UK Video Forensics InsightsBy Carlton Purvis, Published Jan 23, 2014, 12:00am EST
David Spreadborough [link no longer available] has been a police officer in the UK for 23 years, a forensic video investigator for 10. In an interview, he shared with us some insights of forensic video investigation from across the pond.
In this interview we discuss:
- The Biggest Pain Point
- Missing Video
- And How They Know It's Been Erased
Biggest Problem When Collecting Video
About 90 percent of video in investigations comes from private cameras. The biggest obstacle UK authorities run into when collecting video after a crime is the variation in DVRs that different people are using. This is the same complaint of investigators in the United States.
“If you imagine every computer operating system, there is probably 10 times that amount of digital video recording systems. Trying to keep up with all the changing ways that people hold video is hard,” he said.
For them, it’s like putting together a puzzle, backward, reversing engineering digital video recorders to find out exactly how they record, in order to extract video. For one case, a homicide, the process took six weeks.
If they can’t figure out how to extract video data at the lab, it makes investigations a lot longer and a lot more complicated.
“We may not be able to find out who had designed a storage method or the engineer who made it may have moved on to another company, or it was a person in some factory in Taiwan -- it’s down to us to do the digging and find out,” he said.
What would make his job even easier, he says, is if DVR manufacturers provided easy ways for law enforcement to see the process of getting video.
“Whenever we come across a new format, we’ll create an analysis document the we can refer to again. Companies don’t put that information [how to extract video] out there and they should. A DVR manufacturer should always have a law enforcement button on their website. That would be a simple answer to a massive problem,” he said.
What would make his job even easier, he says, is if DVR manufacturers kept video in standardized formats.
Old Systems Create Problems
The problem is so prevalent, Spreadborough says, because, in the early days, many recorders did not have export functionality. “We still come across those regularly. They are nine or 10 years old and were never designed to have to export the data. However, a lot of companies are getting the idea that they need to be able to get the evidence to law enforcement,” he said.
Forensic Investigators Can Tell If Someone Tried to Erase Video
“Usually if a DVR is formatted then we know. Because it’s just the index that has been formatted. We can recover the video data, but we just can’t recover the index. So we’d have 20 days worth of footage from 16 cameras but no idea when we’re looking at because the index is gone,” he said. He also noted that empty drives that are somehow formatted for Windows is also a good sign.
Video Data Admissible Without Video
But even without the video available, there are still times where testimony about what it contained is just as admissible.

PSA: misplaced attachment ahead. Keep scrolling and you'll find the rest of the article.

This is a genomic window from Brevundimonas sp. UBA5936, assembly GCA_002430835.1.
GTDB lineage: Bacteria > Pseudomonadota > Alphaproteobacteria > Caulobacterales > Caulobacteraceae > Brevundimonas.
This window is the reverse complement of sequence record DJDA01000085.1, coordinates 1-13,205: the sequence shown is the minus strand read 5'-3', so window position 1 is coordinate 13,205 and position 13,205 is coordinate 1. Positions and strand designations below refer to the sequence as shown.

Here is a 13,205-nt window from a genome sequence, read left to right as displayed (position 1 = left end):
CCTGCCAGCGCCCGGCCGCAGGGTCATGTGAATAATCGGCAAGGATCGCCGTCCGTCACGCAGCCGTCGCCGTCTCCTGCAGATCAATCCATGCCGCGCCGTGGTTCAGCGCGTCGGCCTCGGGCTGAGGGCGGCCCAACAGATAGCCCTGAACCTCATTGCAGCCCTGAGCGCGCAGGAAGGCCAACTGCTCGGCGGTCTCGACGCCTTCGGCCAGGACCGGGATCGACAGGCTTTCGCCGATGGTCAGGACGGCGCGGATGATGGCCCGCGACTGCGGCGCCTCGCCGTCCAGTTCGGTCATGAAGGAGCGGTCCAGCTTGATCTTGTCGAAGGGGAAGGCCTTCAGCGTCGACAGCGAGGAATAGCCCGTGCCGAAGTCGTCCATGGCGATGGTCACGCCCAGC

He told of two instances where video data would be admissible without the actual video: A judge can rule a person is an expert on a particular video if they have watched the video hundreds of times for a case.
“Because they have watched it ten times more than the jury has, the court takes their view of the video as an expert witness. It saves you the time from playing the video over and over in court,” he said.
Another instance is if an officer has taken detailed notes of a video before the footage is lost, then his notes are admissible as an accurate record.
Who Should Export Video?
I asked him if it was preferred for end users to export video or if the police preferred to do it themselves.
For lower level crimes, as long as the person exporting knows what they’re doing and exports correctly, there are usually no issues. For higher level incidents, investigators will usually ask the video forensics team to consult on whether they should pull it or if the end user should.
“For very serious jobs, we’ll actually go over a do an analysis of the site and recover the digital recorder,” he said. Site analysis includes documenting the conditions the DVR was in when it was seized and any possible damage.
They photograph everything about the DVR including tool marks on the screw heads, anti-tamper stickers and seals. They also note the temperature of the unit.
“One of the first things I do [on a site analysis] is see how hot it is. That’s how a gauge whether I’m going to power it down and take it with me. The hotter a drive is, the less likely it’s going to power up again.”
Power to Seize Equipment
Spreadborough says that in contrast to the U.S., in the UK, a warrant isn’t required to seized a video surveillance system if police suspect it contains evidence of a crime under the Police and Criminal Evidence Act, but in 10 years, he’s never had to use that power. End users are mostly willing to provide video or DVRs. And the ones that aren’t can be persuaded.
“We have swapped out DVRs that we put in temporarily when we seize equipment so the premises aren’t left without surveillance. If we’re keeping their unit for a long period of time, we’ll buy them a new one. We only buy about one or two a year. Most of the time we can get it back to them,” he said. “Usually when I explain the issues to them and that we’ll be putting in a new one they are fine.”
Cloud Storage a Pain
Companies may look to cloud recording for off-site storage, but Spreadborough says that makes things more complicated for forensics investigators. It's easier for investigators to just take the DVR and have physical access to the data.
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